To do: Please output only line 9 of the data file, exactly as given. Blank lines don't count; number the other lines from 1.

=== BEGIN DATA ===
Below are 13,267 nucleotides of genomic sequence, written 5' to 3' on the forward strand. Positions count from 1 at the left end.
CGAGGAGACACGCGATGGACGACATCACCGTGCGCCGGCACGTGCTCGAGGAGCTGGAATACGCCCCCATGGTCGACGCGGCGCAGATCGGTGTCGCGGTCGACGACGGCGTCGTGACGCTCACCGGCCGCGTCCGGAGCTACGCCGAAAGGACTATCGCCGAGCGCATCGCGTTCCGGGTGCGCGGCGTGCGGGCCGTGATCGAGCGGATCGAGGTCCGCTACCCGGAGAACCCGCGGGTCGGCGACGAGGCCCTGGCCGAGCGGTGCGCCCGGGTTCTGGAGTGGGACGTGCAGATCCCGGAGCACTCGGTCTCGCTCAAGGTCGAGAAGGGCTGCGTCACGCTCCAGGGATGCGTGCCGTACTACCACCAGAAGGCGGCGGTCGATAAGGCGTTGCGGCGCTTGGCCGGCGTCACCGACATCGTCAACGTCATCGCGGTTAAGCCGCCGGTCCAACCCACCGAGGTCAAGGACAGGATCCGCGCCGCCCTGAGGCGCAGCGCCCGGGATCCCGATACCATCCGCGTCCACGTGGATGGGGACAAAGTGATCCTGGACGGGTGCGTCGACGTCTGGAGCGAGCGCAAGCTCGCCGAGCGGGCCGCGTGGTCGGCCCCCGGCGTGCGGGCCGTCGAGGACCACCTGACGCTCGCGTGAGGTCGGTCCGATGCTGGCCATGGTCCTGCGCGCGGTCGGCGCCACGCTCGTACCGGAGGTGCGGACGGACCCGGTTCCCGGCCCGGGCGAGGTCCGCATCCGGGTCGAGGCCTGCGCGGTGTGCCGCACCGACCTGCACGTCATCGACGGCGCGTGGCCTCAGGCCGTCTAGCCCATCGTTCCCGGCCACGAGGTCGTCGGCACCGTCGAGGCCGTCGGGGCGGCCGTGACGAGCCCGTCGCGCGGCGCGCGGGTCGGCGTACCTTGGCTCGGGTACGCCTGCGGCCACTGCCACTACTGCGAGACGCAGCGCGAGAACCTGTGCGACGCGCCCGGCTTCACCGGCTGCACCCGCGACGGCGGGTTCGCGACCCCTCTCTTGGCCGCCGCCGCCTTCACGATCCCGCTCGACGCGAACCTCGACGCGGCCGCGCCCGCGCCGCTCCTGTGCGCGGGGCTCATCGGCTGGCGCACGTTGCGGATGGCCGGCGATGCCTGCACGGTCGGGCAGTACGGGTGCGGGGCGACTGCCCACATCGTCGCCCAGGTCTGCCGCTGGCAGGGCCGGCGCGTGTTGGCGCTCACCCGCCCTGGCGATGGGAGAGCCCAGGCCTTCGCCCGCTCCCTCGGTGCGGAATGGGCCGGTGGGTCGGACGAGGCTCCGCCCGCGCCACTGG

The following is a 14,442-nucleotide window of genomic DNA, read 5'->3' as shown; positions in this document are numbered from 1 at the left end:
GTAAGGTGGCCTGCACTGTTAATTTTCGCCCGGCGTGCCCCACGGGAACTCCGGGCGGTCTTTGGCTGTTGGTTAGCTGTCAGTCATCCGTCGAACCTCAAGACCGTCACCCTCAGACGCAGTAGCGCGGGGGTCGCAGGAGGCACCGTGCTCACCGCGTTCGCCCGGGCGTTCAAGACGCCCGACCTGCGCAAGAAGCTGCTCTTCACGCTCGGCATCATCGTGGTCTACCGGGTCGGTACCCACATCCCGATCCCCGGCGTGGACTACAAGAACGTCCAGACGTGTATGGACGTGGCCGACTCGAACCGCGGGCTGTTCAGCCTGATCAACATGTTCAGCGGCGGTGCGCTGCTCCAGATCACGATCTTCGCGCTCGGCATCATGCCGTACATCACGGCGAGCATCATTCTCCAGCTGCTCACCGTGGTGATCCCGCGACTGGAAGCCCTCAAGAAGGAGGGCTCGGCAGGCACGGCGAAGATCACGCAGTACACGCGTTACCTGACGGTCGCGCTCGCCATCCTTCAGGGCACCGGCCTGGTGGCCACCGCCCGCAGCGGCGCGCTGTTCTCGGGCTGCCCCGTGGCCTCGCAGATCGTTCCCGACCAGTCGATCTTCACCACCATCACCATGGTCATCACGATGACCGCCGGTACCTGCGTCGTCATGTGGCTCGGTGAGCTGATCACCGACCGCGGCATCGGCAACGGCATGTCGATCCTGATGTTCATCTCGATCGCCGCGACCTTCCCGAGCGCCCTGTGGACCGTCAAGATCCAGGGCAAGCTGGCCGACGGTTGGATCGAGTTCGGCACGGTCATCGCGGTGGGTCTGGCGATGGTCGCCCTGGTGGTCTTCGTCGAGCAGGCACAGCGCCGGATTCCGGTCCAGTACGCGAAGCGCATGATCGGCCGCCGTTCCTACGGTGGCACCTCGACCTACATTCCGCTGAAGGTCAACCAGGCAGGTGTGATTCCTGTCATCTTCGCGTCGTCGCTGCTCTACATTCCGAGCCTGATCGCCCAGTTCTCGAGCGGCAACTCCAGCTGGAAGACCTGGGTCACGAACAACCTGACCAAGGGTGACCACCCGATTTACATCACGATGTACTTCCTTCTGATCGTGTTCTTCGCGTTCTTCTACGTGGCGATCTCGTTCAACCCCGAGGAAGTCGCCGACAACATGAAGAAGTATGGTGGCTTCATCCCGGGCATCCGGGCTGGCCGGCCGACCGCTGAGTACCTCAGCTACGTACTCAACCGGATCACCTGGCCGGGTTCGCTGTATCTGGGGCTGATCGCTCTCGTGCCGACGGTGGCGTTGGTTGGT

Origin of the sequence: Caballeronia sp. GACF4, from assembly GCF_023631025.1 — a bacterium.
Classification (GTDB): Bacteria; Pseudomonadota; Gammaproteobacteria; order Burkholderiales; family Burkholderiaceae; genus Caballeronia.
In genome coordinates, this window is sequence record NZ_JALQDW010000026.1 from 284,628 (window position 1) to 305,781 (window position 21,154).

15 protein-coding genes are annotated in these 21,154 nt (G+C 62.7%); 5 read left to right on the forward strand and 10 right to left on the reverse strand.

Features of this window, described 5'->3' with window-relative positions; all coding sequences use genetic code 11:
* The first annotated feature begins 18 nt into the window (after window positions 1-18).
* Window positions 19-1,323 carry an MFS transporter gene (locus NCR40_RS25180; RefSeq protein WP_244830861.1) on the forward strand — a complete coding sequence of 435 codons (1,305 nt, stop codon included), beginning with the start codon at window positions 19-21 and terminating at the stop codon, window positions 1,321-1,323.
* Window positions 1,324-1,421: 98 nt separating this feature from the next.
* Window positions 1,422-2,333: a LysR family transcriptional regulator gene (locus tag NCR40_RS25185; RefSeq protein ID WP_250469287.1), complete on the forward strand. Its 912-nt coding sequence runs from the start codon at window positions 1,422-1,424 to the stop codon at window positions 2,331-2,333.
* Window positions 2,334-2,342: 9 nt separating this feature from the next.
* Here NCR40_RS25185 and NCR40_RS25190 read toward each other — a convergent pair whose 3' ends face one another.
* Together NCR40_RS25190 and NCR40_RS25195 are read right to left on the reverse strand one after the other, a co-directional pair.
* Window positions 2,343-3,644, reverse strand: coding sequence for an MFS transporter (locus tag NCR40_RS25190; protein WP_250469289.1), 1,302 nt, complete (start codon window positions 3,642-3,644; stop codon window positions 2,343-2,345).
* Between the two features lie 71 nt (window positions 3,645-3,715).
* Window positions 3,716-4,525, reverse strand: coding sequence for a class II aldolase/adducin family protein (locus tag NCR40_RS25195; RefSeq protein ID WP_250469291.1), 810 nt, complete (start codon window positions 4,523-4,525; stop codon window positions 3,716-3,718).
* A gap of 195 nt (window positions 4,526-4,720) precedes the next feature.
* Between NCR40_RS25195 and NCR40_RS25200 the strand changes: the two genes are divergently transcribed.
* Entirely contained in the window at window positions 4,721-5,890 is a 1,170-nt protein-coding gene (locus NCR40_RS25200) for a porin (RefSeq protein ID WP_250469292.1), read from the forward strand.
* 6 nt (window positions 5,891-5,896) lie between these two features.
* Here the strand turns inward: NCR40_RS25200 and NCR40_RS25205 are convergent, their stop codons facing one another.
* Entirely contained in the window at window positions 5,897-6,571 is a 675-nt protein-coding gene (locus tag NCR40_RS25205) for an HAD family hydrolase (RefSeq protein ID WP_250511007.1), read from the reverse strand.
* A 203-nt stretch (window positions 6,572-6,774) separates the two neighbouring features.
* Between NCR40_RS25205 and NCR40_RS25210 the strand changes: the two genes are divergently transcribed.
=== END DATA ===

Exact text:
Features of this window, described 5'->3' with window-relative positions; all coding sequences use genetic code 11: